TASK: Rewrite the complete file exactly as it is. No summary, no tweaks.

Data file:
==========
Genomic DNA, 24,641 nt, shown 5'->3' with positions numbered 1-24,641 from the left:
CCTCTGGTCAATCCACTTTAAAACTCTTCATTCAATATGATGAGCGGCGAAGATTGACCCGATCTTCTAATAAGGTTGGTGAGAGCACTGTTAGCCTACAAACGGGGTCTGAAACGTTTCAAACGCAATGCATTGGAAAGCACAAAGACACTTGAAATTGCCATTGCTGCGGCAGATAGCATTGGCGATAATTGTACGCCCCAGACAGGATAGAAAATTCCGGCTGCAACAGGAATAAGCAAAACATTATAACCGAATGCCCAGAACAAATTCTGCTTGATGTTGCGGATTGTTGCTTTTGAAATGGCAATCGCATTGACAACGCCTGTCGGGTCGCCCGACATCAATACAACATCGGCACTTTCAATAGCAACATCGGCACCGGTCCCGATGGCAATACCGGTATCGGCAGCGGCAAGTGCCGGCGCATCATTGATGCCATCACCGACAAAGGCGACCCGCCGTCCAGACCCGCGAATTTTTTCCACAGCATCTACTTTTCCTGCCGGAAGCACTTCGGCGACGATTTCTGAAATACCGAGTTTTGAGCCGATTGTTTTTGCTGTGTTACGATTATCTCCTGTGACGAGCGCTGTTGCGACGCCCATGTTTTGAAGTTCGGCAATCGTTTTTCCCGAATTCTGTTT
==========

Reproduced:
Genomic DNA, 24,641 nt, shown 5'->3' with positions numbered 1-24,641 from the left:
CCTCTGGTCAATCCACTTTAAAACTCTTCATTCAATATGATGAGCGGCGAAGATTGACCCGATCTTCTAATAAGGTTGGTGAGAGCACTGTTAGCCTACAAACGGGGTCTGAAACGTTTCAAACGCAATGCATTGGAAAGCACAAAGACACTTGAAATTGCCATTGCTGCGGCAGATAGCATTGGCGATAATTGTACGCCCCAGACAGGATAGAAAATTCCGGCTGCAACAGGAATAAGCAAAACATTATAACCGAATGCCCAGAACAAATTCTGCTTGATGTTGCGGATTGTTGCTTTTGAAATGGCAATCGCATTGACAACGCCTGTCGGGTCGCCCGACATCAATACAACATCGGCACTTTCAATAGCAACATCGGCACCGGTCCCGATGGCAATACCGGTATCGGCAGCGGCAAGTGCCGGCGCATCATTGATGCCATCACCGACAAAGGCGACCCGCCGTCCAGACCCGCGAATTTTTTCCACAGCATCTACTTTTCCTGCCGGAAGCACTTCGGCGACGATTTCTGAAATACCGAGTTTTGAGCCGATTGTTTTTGCTGTGTTACGATTATCTCCTGTGACGAGCGCTGTTGCGACGCCCATGTTTTGAAGTTCGGCAATCGTTTTTCCCGAATTCTGTTT